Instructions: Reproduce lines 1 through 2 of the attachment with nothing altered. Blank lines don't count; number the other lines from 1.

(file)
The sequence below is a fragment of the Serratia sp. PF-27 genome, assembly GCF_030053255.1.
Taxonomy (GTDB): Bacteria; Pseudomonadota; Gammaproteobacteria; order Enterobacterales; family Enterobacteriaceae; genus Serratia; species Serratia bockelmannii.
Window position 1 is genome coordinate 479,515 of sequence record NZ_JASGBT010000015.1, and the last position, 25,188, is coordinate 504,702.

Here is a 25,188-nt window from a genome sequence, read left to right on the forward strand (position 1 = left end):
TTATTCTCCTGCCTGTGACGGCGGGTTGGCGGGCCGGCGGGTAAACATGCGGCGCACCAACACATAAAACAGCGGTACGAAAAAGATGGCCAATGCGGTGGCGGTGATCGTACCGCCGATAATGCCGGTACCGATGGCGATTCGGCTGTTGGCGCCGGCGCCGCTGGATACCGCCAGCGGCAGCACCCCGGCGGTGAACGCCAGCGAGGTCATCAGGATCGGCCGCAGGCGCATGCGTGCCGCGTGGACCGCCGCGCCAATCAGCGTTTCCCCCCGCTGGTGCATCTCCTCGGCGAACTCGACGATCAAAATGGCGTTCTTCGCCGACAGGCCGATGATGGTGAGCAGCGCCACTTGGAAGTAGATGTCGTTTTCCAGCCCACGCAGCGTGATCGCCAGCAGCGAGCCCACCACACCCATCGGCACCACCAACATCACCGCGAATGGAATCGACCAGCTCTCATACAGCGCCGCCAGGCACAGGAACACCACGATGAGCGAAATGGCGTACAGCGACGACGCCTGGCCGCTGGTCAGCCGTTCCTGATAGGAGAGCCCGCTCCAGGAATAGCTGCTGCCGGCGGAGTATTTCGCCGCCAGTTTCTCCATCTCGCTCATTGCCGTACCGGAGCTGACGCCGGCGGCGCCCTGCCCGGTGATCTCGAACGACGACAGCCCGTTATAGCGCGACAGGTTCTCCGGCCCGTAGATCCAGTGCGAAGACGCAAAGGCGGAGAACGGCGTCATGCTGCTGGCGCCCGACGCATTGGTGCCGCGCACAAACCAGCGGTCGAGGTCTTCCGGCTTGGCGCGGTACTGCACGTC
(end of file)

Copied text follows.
The sequence below is a fragment of the Serratia sp. PF-27 genome, assembly GCF_030053255.1.
Taxonomy (GTDB): Bacteria; Pseudomonadota; Gammaproteobacteria; order Enterobacterales; family Enterobacteriaceae; genus Serratia; species Serratia bockelmannii.